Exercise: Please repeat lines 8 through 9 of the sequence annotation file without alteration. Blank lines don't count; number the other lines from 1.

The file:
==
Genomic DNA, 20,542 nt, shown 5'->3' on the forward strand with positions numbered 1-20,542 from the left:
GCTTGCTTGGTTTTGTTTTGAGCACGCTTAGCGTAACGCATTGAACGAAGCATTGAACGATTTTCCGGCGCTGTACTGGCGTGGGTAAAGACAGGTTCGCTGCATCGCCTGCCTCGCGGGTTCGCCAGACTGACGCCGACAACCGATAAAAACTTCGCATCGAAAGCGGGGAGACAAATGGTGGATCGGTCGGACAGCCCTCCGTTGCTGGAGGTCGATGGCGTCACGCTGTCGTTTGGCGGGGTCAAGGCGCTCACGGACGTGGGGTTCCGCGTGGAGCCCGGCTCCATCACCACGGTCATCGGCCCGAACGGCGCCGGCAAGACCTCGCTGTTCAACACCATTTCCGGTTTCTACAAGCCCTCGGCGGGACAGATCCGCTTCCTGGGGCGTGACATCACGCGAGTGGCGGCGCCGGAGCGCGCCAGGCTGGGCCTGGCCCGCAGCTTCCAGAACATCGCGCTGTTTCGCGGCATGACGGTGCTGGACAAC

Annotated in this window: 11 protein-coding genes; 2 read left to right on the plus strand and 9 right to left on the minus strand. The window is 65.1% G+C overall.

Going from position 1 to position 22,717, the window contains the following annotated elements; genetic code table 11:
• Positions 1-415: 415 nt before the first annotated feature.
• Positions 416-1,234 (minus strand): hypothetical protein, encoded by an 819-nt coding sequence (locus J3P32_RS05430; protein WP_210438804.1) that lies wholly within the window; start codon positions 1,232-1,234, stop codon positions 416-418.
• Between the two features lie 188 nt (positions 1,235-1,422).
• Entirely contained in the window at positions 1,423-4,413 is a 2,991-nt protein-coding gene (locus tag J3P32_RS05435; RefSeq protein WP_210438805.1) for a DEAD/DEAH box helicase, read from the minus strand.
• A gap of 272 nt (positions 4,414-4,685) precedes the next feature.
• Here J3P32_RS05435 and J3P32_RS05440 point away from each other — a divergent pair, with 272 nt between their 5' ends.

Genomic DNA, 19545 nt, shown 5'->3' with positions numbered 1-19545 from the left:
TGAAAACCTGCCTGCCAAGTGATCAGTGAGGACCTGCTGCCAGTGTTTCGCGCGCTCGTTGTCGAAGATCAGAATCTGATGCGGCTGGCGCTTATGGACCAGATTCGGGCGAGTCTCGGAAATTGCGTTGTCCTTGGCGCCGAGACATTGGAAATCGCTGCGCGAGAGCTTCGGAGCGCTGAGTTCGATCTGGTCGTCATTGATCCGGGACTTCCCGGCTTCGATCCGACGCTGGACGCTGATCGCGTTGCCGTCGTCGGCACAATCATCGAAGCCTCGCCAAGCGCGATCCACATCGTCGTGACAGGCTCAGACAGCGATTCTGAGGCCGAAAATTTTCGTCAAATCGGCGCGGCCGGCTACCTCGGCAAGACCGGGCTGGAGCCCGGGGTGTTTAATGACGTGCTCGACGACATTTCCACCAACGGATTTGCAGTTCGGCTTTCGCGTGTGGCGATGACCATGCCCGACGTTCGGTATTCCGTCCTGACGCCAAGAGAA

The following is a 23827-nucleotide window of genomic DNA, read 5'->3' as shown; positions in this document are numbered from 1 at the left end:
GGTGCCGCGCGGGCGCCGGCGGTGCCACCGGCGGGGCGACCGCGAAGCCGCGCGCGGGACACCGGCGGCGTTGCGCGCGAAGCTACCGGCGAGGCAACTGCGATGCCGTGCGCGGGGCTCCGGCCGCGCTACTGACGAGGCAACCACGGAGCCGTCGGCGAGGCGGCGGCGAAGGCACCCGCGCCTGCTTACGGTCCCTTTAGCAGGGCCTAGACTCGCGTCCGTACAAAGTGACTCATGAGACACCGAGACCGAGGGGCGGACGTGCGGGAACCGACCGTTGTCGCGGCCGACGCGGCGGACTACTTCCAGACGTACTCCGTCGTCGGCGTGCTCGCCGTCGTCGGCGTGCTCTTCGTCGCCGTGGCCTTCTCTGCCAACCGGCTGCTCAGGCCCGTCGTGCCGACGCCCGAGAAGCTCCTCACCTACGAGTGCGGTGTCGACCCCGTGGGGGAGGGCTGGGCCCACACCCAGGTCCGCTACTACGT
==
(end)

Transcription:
• Entirely contained in the window at positions 1,423-4,413 is a 2,991-nt protein-coding gene (locus tag J3P32_RS05435; RefSeq protein WP_210438805.1) for a DEAD/DEAH box helicase, read from the minus strand.
• A gap of 272 nt (positions 4,414-4,685) precedes the next feature.